This is not very surprising, consider when you say “Oh, I am always failing at following my food regimen” and then someone responds with “Yea, you cannot seem to stick to one since five years now”, although the response might be true, we feel like shit and frequently get defensive when someone indicates our faults with disapproval in their tone.

Be very wary of criticising others, it could be the end of your connection with someone, or worse yet, it could build up resentment that comes up later in the form of passive aggressiveness.

Understand, when your speaker mentions their faults, they need re-assurance that they are, at heart, good people, not confirmation of their faults.

— TLDR skip-if not LIKES_STORIES) —

— Scenario 1

Phil: “I think I was hard on Chris last night.”

Collins: “Yes, you were, you always do that when you are stressed”

Phil continues to think, blames himself, feels bad, then realises “ what the fuck, Collins is always getting angry at his girlfriend and acting weird, who is he to judge me”

Phil builds up resentment towards Collins

— Scenario 2

Phil: “I think I was hard on Chris last night.”

Collins: “Hmm, go on”

Phil: “Well, it has been a very stressful week at work, and I think I took it out on Chris”

Collins: “That must be bothering you, you like Chris a-lot”

Phil: “Well, yes, I think I was an asshole, man”

Collins: “You’re not an asshole, you were just having a stressful week”

Phil: “Well, yea, it is just still not an excuse to be bad to someone”

Collins: “No, it is not. And the fact that it bothers you, suggests that you are, at core, a good person”

*slight pause in the conversation*

Collins: “So what will you do to remedy the situation with Chris”

Phil: “I am gonna go apologise to her”

Collins: “That’s a good idea, how will you make sure not to fall into the same trap in the future”

You get where this is going.

After you have re-assured your speaker’s self-image, you can in-fact disagree with them, making it very clear that your disagreement is not with the person but with the topic itself.

— Reverse

Overtly do this with a righteous person, and you get the opposite results.

— TLDR read —

Summarise and repeat

Photo by Elijah O’Donnell

Have you ever heard about how people like hearing their own names? Well, they love hearing their own ideas, it makes them feel validated, and more importantly, heard, a most-seductive feeling.

When your speaker explains a topic they are passionate about to you, listen in awe, then, every few minutes, summarise what they said and repeat it to them.

Marshall: “……My new phone is the bomb, it has bluetooth, super bluetooth, double WiFi, and even regular WiFi”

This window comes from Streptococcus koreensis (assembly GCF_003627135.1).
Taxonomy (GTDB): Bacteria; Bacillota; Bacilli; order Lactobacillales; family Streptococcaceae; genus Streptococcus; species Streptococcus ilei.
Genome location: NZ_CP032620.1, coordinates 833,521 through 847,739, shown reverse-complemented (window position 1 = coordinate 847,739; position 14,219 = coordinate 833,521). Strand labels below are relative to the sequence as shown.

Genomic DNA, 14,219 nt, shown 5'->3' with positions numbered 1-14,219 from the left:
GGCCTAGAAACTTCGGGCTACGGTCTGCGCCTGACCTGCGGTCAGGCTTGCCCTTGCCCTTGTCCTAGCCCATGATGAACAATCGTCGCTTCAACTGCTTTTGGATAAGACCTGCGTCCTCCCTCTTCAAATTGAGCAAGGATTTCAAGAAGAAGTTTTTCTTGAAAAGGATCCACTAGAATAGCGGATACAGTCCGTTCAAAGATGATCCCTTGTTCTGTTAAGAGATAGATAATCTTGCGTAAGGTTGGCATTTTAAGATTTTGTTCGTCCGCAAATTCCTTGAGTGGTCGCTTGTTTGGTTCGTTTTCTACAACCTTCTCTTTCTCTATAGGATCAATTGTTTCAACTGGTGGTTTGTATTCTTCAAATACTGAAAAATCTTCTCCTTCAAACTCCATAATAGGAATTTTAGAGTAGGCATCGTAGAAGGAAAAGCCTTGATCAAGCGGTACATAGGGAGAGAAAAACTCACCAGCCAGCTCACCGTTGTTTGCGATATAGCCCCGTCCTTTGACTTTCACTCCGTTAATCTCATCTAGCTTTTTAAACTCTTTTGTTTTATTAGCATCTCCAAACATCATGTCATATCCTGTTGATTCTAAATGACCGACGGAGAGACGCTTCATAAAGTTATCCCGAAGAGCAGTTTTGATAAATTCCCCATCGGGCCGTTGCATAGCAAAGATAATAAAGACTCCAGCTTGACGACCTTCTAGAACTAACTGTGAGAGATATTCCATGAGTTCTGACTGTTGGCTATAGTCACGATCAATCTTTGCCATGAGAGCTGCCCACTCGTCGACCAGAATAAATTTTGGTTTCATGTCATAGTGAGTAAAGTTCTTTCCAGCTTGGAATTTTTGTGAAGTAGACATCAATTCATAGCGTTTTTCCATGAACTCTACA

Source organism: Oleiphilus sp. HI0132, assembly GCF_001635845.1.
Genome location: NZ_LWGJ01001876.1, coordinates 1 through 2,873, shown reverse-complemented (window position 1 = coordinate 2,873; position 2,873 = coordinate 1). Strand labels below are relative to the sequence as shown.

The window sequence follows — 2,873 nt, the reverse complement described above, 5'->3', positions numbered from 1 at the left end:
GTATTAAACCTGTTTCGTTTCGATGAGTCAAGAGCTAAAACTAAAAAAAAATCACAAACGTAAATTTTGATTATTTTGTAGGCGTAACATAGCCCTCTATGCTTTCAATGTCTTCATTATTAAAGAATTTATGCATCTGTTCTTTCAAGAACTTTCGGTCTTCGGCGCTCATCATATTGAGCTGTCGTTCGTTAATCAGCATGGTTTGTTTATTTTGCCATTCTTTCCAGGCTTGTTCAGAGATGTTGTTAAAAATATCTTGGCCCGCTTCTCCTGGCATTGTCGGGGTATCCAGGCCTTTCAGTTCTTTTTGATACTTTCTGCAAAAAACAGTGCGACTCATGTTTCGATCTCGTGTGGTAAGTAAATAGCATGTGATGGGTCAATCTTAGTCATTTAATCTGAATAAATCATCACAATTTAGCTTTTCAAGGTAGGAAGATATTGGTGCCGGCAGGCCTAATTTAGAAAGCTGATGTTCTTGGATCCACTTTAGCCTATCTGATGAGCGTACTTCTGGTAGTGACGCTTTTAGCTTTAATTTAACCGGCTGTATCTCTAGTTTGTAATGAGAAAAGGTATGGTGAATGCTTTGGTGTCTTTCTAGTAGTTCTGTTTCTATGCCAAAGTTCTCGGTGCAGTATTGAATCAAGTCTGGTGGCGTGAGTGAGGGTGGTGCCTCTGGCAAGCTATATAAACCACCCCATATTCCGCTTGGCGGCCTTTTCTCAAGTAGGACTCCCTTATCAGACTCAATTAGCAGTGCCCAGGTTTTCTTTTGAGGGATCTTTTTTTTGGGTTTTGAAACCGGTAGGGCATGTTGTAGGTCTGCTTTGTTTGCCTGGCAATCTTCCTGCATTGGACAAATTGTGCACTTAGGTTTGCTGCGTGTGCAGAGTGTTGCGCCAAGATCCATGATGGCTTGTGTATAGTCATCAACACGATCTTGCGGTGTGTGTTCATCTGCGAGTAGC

Mathers: “Wait, it has both double WiFi, AND normal WiFi?”

Marshall: “YES”

Mathers: “Dude, that is cool!”

Life hack, want someone adore to you? After your speaker tells a joke, laugh, repeat the punch line, and laugh again. Sit back and watch the happiness you bring to your speaker.

— TLDR read —

Emotional Translation

Photo by Ben Blennerhassett

Yea, right!

Take words at face value, and you will lose the meaning behind them.

We tend to be quite smart in understanding that when a boyfriend says “No, I am not jealous of that guy you were talking to all night”, that he is, in-fact, jealous. But when it comes to our partner shouting “You never listen to what I say” we seem to completely miss the point that they are not really bothered that we do not listen to them, nor is it that they are angry at us, but rather that they are crying out for attention.

Taking words at face value and assuming that people are able to properly translate their emotions, in the rather limited medium that is language, is costing us endless misunderstandings.

Comes, emotional translation.

When listening to your speaker, do not purely focus on words, but rather, add emotions (how has this person been feeling lately), background (someone coming from a very loud family, will tend to speak loudly that it might seem like they are shouting at you), read between the lines, ask questions that help them better understand how they feel, and eventually lead you to figuring out what they are truly trying to communicate.
They will call you, “someone who just gets them”

— TLDR read —

Build comfort

Photo by Arnold Leung

While some people seem to be walking around looking for someone they can tell their whole life story to, most people, are a bit more private than that.